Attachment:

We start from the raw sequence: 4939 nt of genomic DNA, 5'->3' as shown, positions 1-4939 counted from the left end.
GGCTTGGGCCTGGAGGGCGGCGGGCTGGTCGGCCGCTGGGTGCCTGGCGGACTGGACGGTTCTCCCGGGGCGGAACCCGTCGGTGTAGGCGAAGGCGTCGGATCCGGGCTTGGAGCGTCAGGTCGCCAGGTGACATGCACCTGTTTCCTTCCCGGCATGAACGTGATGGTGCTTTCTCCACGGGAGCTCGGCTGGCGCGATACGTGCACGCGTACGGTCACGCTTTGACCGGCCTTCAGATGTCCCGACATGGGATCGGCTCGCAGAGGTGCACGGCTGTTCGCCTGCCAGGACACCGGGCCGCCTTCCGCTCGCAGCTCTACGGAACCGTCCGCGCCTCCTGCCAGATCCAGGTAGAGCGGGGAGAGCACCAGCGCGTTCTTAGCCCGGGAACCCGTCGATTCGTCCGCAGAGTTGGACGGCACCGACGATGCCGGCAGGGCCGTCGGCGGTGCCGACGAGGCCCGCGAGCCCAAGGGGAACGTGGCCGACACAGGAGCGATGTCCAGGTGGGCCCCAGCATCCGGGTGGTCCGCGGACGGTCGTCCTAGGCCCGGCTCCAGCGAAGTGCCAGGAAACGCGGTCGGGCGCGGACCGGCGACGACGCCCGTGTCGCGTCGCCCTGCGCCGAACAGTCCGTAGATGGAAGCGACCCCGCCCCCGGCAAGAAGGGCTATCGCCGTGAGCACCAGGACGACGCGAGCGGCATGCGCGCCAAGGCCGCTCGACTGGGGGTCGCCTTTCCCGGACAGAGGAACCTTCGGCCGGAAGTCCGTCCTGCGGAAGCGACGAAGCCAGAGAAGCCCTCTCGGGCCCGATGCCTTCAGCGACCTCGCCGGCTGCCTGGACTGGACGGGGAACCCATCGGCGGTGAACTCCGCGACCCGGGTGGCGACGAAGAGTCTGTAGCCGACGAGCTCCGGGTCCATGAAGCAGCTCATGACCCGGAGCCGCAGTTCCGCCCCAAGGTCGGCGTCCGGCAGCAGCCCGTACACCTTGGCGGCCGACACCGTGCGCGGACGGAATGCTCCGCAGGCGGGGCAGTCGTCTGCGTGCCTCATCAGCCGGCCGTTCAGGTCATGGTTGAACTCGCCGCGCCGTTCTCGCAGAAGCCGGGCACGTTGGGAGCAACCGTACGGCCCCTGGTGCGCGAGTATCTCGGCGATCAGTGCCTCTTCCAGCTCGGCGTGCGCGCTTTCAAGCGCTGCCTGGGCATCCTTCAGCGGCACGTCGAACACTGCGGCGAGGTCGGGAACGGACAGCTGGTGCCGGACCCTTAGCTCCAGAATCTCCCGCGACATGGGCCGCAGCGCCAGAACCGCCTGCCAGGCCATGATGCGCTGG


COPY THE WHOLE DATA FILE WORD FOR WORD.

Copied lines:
We start from the raw sequence: 4939 nt of genomic DNA, 5'->3' as shown, positions 1-4939 counted from the left end.
GGCTTGGGCCTGGAGGGCGGCGGGCTGGTCGGCCGCTGGGTGCCTGGCGGACTGGACGGTTCTCCCGGGGCGGAACCCGTCGGTGTAGGCGAAGGCGTCGGATCCGGGCTTGGAGCGTCAGGTCGCCAGGTGACATGCACCTGTTTCCTTCCCGGCATGAACGTGATGGTGCTTTCTCCACGGGAGCTCGGCTGGCGCGATACGTGCACGCGTACGGTCACGCTTTGACCGGCCTTCAGATGTCCCGACATGGGATCGGCTCGCAGAGGTGCACGGCTGTTCGCCTGCCAGGACACCGGGCCGCCTTCCGCTCGCAGCTCTACGGAACCGTCCGCGCCTCCTGCCAGATCCAGGTAGAGCGGGGAGAGCACCAGCGCGTTCTTAGCCCGGGAACCCGTCGATTCGTCCGCAGAGTTGGACGGCACCGACGATGCCGGCAGGGCCGTCGGCGGTGCCGACGAGGCCCGCGAGCCCAAGGGGAACGTGGCCGACACAGGAGCGATGTCCAGGTGGGCCCCAGCATCCGGGTGGTCCGCGGACGGTCGTCCTAGGCCCGGCTCCAGCGAAGTGCCAGGAAACGCGGTCGGGCGCGGACCGGCGACGACGCCCGTGTCGCGTCGCCCTGCGCCGAACAGTCCGTAGATGGAAGCGACCCCGCCCCCGGCAAGAAGGGCTATCGCCGTGAGCACCAGGACGACGCGAGCGGCATGCGCGCCAAGGCCGCTCGACTGGGGGTCGCCTTTCCCGGACAGAGGAACCTTCGGCCGGAAGTCCGTCCTGCGGAAGCGACGAAGCCAGAGAAGCCCTCTCGGGCCCGATGCCTTCAGCGACCTCGCCGGCTGCCTGGACTGGACGGGGAACCCATCGGCGGTGAACTCCGCGACCCGGGTGGCGACGAAGAGTCTGTAGCCGACGAGCTCCGGGTCCATGAAGCAGCTCATGACCCGGAGCCGCAGTTCCGCCCCAAGGTCGGCGTCCGGCAGCAGCCCGTACACCTTGGCGGCCGACACCGTGCGCGGACGGAATGCTCCGCAGGCGGGGCAGTCGTCTGCGTGCCTCATCAGCCGGCCGTTCAGGTCATGGTTGAACTCGCCGCGCCGTTCTCGCAGAAGCCGGGCACGTTGGGAGCAACCGTACGGCCCCTGGTGCGCGAGTATCTCGGCGATCAGTGCCTCTTCCAGCTCGGCGTGCGCGCTTTCAAGCGCTGCCTGGGCATCCTTCAGCGGCACGTCGAACACTGCGGCGAGGTCGGGAACGGACAGCTGGTGCCGGACCCTTAGCTCCAGAATCTCCCGCGACATGGGCCGCAGCGCCAGAACCGCCTGCCAGGCCATGATGCGCTGG